In addition to the signed copies of The Secret World of Walter Anderson, we also have some signed bookplates and postcards featuring text and illustrations from the book. There is great additional material in the back of the book that helps make it a great jumping off point for further study on the lives of artists, on the Mississippi Gulf Coast region, etc. (In case there are any teachers reading this!) So come on in–an Okra Pick, like okra, is best served fresh and hot.

A Very Pleasant Monday (No, Really!)

What a lovely surprise… a couple came into the store this morning, looked around for a few minutes and then asked me an unusual question:

“If we buy this book, will you promise to reorder it?” I think I must have given them a blank stare. The gentleman said, “It’s your last copy, and we’d feel bad about taking it if you weren’t going to reorder.”

At this moment I noticed his wife taking Lois Ehlert’s new book, Boo to You, off the shelf. Well, of course I’m going to reorder that… I expect it to be very popular between now and Halloween! Just then, the woman says, a little self-consciously, “You see, I’m the author, and I want to make sure you’ll get more if I take this.”

First thought: Oh my God, Lois Ehlert is in my store?!

Second thought: I thought she’d be much, much older.

But it turns out that her husband had the book in question in his hand: our last copy of  The House in the Night, the winner of the 2009 Caldecott Medal and one of my favorite picture books from last year. So, while I was not meeting Lois Ehlert, I can’t say that I was disappointed in the least to be meeting Susan Marie Swanson. We had a lovely chat. She told me what a surprising number of luminaries in children’s literature live in her home state of Minnesota and was very interested in finding out about our local authors. (Thanks, by the way, to the proprietors of the charming Beaufort House Inn for sending Susan Marie and her husband to Spellbound!)

For those who may not be familiar with Susan Marie’s work, here are some reviews. She wrote the lovely text, while the illustrations were done by Beth Kromme and earned the book the coveted Caldecott Medal for illustration. (And yes, we will have more in stock by Friday!)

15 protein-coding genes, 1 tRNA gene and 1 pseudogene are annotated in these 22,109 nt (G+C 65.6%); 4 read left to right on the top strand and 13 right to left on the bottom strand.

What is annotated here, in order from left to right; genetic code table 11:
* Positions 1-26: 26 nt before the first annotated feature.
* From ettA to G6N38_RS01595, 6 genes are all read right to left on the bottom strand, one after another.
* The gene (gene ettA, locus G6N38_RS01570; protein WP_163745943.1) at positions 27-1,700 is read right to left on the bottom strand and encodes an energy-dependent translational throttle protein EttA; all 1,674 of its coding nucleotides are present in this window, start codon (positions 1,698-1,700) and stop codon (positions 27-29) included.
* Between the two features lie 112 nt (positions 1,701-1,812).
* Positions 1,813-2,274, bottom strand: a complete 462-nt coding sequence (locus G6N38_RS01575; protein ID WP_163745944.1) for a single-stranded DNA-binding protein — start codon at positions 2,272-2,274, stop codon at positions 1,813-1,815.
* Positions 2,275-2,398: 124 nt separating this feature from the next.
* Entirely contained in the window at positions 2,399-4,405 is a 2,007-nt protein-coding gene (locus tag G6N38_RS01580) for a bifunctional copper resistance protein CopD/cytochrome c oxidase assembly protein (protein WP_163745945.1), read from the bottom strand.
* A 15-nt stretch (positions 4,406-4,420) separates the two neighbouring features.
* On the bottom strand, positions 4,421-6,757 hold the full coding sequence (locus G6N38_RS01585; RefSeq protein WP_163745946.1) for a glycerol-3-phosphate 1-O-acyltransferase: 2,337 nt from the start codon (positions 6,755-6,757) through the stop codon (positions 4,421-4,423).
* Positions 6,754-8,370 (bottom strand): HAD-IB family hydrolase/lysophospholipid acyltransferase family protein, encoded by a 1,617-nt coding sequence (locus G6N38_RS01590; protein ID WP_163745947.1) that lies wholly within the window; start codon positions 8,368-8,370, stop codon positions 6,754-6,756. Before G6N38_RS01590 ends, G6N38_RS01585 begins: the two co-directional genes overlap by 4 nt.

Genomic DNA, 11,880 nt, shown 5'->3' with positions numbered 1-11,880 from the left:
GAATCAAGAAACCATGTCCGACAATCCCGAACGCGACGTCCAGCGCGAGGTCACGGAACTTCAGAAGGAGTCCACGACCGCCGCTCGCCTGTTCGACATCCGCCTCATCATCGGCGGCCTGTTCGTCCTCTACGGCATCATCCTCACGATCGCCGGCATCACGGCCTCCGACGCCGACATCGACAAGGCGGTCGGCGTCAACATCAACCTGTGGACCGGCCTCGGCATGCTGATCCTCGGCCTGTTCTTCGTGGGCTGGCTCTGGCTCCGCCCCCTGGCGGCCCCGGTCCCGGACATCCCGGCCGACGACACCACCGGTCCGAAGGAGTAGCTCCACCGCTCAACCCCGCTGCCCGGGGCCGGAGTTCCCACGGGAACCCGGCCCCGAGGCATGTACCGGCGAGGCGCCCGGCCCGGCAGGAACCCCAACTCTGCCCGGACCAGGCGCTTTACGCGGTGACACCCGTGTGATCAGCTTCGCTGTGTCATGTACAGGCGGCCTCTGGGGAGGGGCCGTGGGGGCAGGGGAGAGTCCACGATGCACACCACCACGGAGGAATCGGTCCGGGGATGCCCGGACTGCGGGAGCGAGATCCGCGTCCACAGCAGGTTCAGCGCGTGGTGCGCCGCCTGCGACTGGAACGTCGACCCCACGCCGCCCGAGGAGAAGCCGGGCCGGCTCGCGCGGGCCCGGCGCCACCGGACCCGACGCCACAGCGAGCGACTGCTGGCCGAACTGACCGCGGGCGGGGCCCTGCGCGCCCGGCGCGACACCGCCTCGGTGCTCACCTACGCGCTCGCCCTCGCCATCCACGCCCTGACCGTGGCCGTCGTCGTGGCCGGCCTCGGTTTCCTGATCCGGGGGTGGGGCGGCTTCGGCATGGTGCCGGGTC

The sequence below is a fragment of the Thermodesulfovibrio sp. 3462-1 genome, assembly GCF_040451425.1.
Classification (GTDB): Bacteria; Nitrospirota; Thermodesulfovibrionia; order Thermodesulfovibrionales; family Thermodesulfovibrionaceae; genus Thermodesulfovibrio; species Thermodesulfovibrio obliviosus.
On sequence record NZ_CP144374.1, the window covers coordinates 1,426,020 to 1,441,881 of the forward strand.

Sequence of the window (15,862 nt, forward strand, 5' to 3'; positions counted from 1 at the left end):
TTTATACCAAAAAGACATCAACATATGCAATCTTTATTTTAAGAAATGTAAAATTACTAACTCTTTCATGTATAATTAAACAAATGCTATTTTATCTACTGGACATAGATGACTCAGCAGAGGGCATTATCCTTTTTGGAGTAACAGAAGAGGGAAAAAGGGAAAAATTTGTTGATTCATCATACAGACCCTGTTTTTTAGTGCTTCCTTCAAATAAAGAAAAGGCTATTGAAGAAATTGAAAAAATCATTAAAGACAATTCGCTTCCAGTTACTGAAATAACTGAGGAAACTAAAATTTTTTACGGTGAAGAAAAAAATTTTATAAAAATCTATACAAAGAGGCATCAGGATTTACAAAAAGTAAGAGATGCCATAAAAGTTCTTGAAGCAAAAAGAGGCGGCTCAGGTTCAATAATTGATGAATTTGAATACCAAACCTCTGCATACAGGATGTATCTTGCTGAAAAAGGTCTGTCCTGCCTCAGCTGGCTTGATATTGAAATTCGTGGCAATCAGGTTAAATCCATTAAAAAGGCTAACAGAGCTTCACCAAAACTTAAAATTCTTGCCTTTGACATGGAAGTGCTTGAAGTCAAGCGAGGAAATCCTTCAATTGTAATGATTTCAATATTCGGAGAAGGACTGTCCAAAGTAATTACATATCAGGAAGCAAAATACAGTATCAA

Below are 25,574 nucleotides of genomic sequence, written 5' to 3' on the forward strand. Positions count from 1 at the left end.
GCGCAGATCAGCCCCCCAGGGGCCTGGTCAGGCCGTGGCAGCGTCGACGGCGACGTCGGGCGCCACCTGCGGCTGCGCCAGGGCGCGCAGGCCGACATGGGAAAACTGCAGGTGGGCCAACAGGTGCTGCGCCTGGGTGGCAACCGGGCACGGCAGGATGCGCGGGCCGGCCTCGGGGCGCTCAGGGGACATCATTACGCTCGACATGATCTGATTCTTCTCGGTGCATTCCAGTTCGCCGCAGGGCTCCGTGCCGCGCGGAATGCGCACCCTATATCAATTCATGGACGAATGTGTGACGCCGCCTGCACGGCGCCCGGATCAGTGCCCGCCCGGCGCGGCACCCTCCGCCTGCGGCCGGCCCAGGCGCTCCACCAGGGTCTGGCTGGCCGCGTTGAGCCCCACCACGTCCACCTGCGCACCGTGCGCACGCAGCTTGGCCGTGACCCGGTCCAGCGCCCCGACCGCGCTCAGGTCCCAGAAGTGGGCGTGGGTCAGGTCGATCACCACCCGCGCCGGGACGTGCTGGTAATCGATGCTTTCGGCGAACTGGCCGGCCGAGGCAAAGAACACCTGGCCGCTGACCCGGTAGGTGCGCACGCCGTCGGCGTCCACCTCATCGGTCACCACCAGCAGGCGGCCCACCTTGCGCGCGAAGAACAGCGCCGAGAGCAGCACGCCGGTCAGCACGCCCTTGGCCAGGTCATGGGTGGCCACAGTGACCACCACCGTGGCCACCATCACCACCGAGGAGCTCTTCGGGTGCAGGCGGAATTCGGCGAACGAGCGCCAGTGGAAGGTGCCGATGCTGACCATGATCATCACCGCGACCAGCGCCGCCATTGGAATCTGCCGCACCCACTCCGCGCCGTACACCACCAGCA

“Here the art is spectacular. Executed in scratchboard decorated in droplets of gold, Krommes’ illustrations expand on Swanson’s reassuring story (inspired by a nursury rhyme that begins, “This is the key of the kingdom”) to create a world as cozy inside a house as it is majestic outside.”–Booklist, starred review
“Inspired by traditional cumulative poetry, Swanson weaves a soothing song that is as luminescent and soulful as the gorgeous illustrations that accompany her words. . . . It is a masterpiece that has all the hallmarks of a classic that will be loved for generations to come.”–School Library Journal, starred review

More from School Library Journal

The Naked Truth About Story Time

NakedMoleRatIt’s a proven fact that little tykes find nakedness hilarious, which is just one part of the appeal of Mo Willems’ latest book, Naked Mole Rat Gets Dressed.

It’s also part of the appeal of Hans Christian Andersen’s tale The Emperor’s New Clothes, so we’ve added it to the mix of books for this Sunday’s story time about getting dressed.

Of course the featured story is about Wilbur, the naked mole rat who decides that he rather likes clothes and insists on wearing them even in the face of ridicule and scorn from other naked mole rats.

So far, the line-up is looking like this: Elisha will show us a picture of a real naked mole rat (not nearly as cute as Wilbur, let me tell you!) and tell us a little about exactly what kind of animal it is. Then she’ll read, taking a break from the stories at some point so we can play a game of Pin the Clothes on Wilbur. (Not with actual pins, though… no mole rats, paper or otherwise, will be harmed in this game.)

We also have some very cool Wilbur name tags and stickers to give out. Sunday May 31 at 1:00pm, for ages 3 to 6. Absolutely free. No need to reserve a spot. See you there!